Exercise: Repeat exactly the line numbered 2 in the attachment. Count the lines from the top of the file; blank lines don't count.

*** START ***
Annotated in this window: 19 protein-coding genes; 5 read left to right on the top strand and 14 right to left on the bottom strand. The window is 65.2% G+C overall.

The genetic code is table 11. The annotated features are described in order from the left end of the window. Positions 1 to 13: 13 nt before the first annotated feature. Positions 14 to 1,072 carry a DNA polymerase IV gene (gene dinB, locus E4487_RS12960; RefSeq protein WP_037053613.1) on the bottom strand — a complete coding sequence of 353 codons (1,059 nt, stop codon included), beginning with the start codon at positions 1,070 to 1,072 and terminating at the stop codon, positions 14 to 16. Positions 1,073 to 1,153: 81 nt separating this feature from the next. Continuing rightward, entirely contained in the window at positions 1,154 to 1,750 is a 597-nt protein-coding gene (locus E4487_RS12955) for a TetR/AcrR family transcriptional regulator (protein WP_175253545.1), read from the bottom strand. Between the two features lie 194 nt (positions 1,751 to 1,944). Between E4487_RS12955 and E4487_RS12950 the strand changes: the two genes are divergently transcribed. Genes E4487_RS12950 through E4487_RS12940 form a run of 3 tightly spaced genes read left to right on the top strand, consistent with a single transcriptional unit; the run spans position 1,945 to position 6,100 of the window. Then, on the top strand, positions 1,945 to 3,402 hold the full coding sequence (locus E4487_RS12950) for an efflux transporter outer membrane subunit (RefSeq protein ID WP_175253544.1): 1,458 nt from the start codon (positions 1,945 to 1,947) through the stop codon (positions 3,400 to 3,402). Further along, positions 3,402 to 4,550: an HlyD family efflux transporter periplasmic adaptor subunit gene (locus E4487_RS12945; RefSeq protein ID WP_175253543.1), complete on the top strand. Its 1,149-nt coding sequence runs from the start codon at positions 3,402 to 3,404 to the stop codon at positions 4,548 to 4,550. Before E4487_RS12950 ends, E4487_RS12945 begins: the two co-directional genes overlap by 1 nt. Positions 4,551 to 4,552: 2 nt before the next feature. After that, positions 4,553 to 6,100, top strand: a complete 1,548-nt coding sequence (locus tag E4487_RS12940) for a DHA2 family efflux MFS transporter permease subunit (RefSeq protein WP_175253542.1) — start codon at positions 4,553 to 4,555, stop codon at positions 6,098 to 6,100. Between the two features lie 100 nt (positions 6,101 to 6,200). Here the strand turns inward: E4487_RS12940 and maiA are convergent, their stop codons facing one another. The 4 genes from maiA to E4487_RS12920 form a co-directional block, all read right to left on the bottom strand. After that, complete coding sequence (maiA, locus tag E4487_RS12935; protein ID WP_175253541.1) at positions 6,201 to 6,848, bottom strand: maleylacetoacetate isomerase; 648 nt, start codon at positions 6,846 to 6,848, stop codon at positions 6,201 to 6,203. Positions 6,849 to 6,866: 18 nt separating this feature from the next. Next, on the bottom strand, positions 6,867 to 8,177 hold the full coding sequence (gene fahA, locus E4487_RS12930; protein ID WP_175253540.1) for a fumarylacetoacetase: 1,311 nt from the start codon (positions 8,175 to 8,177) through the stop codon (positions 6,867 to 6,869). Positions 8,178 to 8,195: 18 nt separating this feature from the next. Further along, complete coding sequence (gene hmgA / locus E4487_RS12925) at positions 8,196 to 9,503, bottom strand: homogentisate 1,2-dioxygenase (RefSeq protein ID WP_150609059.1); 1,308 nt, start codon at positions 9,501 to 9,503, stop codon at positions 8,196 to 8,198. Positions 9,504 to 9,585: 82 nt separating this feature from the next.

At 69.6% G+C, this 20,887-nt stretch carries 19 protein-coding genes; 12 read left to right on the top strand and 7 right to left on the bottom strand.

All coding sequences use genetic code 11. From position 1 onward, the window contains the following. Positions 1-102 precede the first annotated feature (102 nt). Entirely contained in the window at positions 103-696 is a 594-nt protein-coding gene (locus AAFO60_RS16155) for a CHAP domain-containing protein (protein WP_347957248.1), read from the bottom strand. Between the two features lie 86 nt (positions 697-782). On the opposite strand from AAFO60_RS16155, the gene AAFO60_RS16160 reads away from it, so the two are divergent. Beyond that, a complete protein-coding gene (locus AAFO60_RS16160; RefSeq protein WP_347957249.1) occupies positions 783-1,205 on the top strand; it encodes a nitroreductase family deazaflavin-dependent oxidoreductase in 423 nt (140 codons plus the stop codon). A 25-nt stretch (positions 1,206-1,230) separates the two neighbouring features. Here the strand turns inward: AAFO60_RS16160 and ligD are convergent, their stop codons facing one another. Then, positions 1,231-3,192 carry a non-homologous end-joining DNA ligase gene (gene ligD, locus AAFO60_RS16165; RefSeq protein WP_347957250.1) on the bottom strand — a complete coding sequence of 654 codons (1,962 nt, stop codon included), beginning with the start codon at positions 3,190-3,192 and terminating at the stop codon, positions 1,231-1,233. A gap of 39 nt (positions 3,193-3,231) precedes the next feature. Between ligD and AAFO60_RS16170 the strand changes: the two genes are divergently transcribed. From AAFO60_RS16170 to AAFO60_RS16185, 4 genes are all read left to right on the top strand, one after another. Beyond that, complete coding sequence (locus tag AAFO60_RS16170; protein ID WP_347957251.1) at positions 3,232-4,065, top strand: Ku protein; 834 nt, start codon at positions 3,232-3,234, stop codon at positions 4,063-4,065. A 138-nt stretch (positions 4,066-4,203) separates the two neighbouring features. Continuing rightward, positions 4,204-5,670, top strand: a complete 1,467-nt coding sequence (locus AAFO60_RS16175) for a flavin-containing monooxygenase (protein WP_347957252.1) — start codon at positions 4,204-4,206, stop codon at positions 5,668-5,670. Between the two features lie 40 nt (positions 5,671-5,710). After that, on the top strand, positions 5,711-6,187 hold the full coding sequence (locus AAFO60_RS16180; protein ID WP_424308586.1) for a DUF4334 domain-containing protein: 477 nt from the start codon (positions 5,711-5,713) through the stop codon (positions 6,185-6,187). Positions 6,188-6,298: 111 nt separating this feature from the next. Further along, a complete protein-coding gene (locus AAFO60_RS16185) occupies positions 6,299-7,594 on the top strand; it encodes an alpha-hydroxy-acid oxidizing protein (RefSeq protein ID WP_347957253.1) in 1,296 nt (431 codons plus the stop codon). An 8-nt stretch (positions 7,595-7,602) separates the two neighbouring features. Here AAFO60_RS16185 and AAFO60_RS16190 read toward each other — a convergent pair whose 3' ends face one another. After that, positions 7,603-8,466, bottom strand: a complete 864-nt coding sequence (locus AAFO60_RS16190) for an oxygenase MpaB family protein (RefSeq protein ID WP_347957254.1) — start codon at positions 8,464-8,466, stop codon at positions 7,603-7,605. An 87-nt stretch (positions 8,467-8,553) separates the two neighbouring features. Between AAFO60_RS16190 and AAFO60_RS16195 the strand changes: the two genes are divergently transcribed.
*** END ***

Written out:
The genetic code is table 11. The annotated features are described in order from the left end of the window. Positions 1 to 13: 13 nt before the first annotated feature. Positions 14 to 1,072 carry a DNA polymerase IV gene (gene dinB, locus E4487_RS12960; RefSeq protein WP_037053613.1) on the bottom strand — a complete coding sequence of 353 codons (1,059 nt, stop codon included), beginning with the start codon at positions 1,070 to 1,072 and terminating at the stop codon, positions 14 to 16. Positions 1,073 to 1,153: 81 nt separating this feature from the next. Continuing rightward, entirely contained in the window at positions 1,154 to 1,750 is a 597-nt protein-coding gene (locus E4487_RS12955) for a TetR/AcrR family transcriptional regulator (protein WP_175253545.1), read from the bottom strand. Between the two features lie 194 nt (positions 1,751 to 1,944). Between E4487_RS12955 and E4487_RS12950 the strand changes: the two genes are divergently transcribed. Genes E4487_RS12950 through E4487_RS12940 form a run of 3 tightly spaced genes read left to right on the top strand, consistent with a single transcriptional unit; the run spans position 1,945 to position 6,100 of the window. Then, on the top strand, positions 1,945 to 3,402 hold the full coding sequence (locus E4487_RS12950) for an efflux transporter outer membrane subunit (RefSeq protein ID WP_175253544.1): 1,458 nt from the start codon (positions 1,945 to 1,947) through the stop codon (positions 3,400 to 3,402). Further along, positions 3,402 to 4,550: an HlyD family efflux transporter periplasmic adaptor subunit gene (locus E4487_RS12945; RefSeq protein ID WP_175253543.1), complete on the top strand. Its 1,149-nt coding sequence runs from the start codon at positions 3,402 to 3,404 to the stop codon at positions 4,548 to 4,550. Before E4487_RS12950 ends, E4487_RS12945 begins: the two co-directional genes overlap by 1 nt. Positions 4,551 to 4,552: 2 nt before the next feature. After that, positions 4,553 to 6,100, top strand: a complete 1,548-nt coding sequence (locus tag E4487_RS12940) for a DHA2 family efflux MFS transporter permease subunit (RefSeq protein WP_175253542.1) — start codon at positions 4,553 to 4,555, stop codon at positions 6,098 to 6,100. Between the two features lie 100 nt (positions 6,101 to 6,200). Here the strand turns inward: E4487_RS12940 and maiA are convergent, their stop codons facing one another. The 4 genes from maiA to E4487_RS12920 form a co-directional block, all read right to left on the bottom strand. After that, complete coding sequence (maiA, locus tag E4487_RS12935; protein ID WP_175253541.1) at positions 6,201 to 6,848, bottom strand: maleylacetoacetate isomerase; 648 nt, start codon at positions 6,846 to 6,848, stop codon at positions 6,201 to 6,203. Positions 6,849 to 6,866: 18 nt separating this feature from the next. Next, on the bottom strand, positions 6,867 to 8,177 hold the full coding sequence (gene fahA, locus E4487_RS12930; protein ID WP_175253540.1) for a fumarylacetoacetase: 1,311 nt from the start codon (positions 8,175 to 8,177) through the stop codon (positions 6,867 to 6,869). Positions 8,178 to 8,195: 18 nt separating this feature from the next. Further along, complete coding sequence (gene hmgA / locus E4487_RS12925) at positions 8,196 to 9,503, bottom strand: homogentisate 1,2-dioxygenase (RefSeq protein ID WP_150609059.1); 1,308 nt, start codon at positions 9,501 to 9,503, stop codon at positions 8,196 to 8,198. Positions 9,504 to 9,585: 82 nt separating this feature from the next.